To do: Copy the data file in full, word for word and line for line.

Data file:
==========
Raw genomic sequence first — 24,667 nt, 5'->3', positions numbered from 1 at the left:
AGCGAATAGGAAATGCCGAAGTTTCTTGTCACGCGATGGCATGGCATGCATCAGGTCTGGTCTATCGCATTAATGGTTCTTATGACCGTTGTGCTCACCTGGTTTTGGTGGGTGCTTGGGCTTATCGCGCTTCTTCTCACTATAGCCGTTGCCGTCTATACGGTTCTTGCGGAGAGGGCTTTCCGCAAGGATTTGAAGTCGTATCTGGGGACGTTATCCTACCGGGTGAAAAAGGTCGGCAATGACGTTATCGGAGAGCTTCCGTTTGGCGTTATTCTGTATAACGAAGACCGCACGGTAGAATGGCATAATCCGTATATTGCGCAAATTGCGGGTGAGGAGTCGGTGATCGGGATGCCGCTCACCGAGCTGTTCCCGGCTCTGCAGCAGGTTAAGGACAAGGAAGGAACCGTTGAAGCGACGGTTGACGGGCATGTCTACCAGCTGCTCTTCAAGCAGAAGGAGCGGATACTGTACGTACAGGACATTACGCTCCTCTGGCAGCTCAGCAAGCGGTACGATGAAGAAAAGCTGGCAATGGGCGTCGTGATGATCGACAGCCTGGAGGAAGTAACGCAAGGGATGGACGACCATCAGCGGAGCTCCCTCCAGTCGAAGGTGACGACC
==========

Raw genomic sequence first — 24,667 nt, 5'->3', positions numbered from 1 at the left:
AGCGAATAGGAAATGCCGAAGTTTCTTGTCACGCGATGGCATGGCATGCATCAGGTCTGGTCTATCGCATTAATGGTTCTTATGACCGTTGTGCTCACCTGGTTTTGGTGGGTGCTTGGGCTTATCGCGCTTCTTCTCACTATAGCCGTTGCCGTCTATACGGTTCTTGCGGAGAGGGCTTTCCGCAAGGATTTGAAGTCGTATCTGGGGACGTTATCCTACCGGGTGAAAAAGGTCGGCAATGACGTTATCGGAGAGCTTCCGTTTGGCGTTATTCTGTATAACGAAGACCGCACGGTAGAATGGCATAATCCGTATATTGCGCAAATTGCGGGTGAGGAGTCGGTGATCGGGATGCCGCTCACCGAGCTGTTCCCGGCTCTGCAGCAGGTTAAGGACAAGGAAGGAACCGTTGAAGCGACGGTTGACGGGCATGTCTACCAGCTGCTCTTCAAGCAGAAGGAGCGGATACTGTACGTACAGGACATTACGCTCCTCTGGCAGCTCAGCAAGCGGTACGATGAAGAAAAGCTGGCAATGGGCGTCGTGATGATCGACAGCCTGGAGGAAGTAACGCAAGGGATGGACGACCATCAGCGGAGCTCCCTCCAGTCGAAGGTGACGACC